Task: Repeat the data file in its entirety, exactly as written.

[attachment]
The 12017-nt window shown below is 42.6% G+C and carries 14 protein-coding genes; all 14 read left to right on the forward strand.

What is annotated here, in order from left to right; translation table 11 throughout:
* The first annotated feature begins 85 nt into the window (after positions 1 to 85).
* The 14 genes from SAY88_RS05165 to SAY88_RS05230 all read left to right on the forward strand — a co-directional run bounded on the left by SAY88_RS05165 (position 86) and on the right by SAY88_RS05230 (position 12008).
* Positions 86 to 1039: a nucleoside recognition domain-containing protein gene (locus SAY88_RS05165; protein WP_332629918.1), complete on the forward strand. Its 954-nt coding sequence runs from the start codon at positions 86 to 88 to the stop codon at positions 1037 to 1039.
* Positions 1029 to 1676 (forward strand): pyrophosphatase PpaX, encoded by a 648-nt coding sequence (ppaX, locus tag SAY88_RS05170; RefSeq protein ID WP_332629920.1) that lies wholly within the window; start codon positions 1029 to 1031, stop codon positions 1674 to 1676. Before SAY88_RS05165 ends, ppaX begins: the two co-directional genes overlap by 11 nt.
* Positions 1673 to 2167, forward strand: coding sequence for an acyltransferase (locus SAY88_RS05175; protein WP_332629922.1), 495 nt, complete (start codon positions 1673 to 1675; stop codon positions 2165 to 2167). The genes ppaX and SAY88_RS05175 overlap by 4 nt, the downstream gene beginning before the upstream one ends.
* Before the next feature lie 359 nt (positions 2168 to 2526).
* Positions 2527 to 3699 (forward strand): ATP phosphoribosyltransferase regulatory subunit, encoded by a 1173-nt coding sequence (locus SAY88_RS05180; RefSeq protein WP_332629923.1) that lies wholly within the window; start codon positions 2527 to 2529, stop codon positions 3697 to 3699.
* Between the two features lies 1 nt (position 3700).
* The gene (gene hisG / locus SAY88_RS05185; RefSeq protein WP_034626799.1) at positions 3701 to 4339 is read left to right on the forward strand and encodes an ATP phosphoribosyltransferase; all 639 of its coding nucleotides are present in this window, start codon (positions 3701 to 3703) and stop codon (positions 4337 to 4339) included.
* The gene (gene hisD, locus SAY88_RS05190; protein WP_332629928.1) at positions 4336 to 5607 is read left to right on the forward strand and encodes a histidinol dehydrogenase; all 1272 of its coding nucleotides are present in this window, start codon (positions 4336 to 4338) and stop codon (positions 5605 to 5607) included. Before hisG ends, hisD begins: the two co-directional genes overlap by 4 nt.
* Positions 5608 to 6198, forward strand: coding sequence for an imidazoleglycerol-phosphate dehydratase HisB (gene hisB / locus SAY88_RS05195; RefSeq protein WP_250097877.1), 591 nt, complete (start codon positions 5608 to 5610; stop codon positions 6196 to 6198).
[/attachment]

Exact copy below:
The 12017-nt window shown below is 42.6% G+C and carries 14 protein-coding genes; all 14 read left to right on the forward strand.

What is annotated here, in order from left to right; translation table 11 throughout:
* The first annotated feature begins 85 nt into the window (after positions 1 to 85).
* The 14 genes from SAY88_RS05165 to SAY88_RS05230 all read left to right on the forward strand — a co-directional run bounded on the left by SAY88_RS05165 (position 86) and on the right by SAY88_RS05230 (position 12008).
* Positions 86 to 1039: a nucleoside recognition domain-containing protein gene (locus SAY88_RS05165; protein WP_332629918.1), complete on the forward strand. Its 954-nt coding sequence runs from the start codon at positions 86 to 88 to the stop codon at positions 1037 to 1039.
* Positions 1029 to 1676 (forward strand): pyrophosphatase PpaX, encoded by a 648-nt coding sequence (ppaX, locus tag SAY88_RS05170; RefSeq protein ID WP_332629920.1) that lies wholly within the window; start codon positions 1029 to 1031, stop codon positions 1674 to 1676. Before SAY88_RS05165 ends, ppaX begins: the two co-directional genes overlap by 11 nt.
* Positions 1673 to 2167, forward strand: coding sequence for an acyltransferase (locus SAY88_RS05175; protein WP_332629922.1), 495 nt, complete (start codon positions 1673 to 1675; stop codon positions 2165 to 2167). The genes ppaX and SAY88_RS05175 overlap by 4 nt, the downstream gene beginning before the upstream one ends.
* Before the next feature lie 359 nt (positions 2168 to 2526).
* Positions 2527 to 3699 (forward strand): ATP phosphoribosyltransferase regulatory subunit, encoded by a 1173-nt coding sequence (locus SAY88_RS05180; RefSeq protein WP_332629923.1) that lies wholly within the window; start codon positions 2527 to 2529, stop codon positions 3697 to 3699.
* Between the two features lies 1 nt (position 3700).
* The gene (gene hisG / locus SAY88_RS05185; RefSeq protein WP_034626799.1) at positions 3701 to 4339 is read left to right on the forward strand and encodes an ATP phosphoribosyltransferase; all 639 of its coding nucleotides are present in this window, start codon (positions 3701 to 3703) and stop codon (positions 4337 to 4339) included.
* The gene (gene hisD, locus SAY88_RS05190; protein WP_332629928.1) at positions 4336 to 5607 is read left to right on the forward strand and encodes a histidinol dehydrogenase; all 1272 of its coding nucleotides are present in this window, start codon (positions 4336 to 4338) and stop codon (positions 5605 to 5607) included. Before hisG ends, hisD begins: the two co-directional genes overlap by 4 nt.
* Positions 5608 to 6198, forward strand: coding sequence for an imidazoleglycerol-phosphate dehydratase HisB (gene hisB / locus SAY88_RS05195; RefSeq protein WP_250097877.1), 591 nt, complete (start codon positions 5608 to 5610; stop codon positions 6196 to 6198).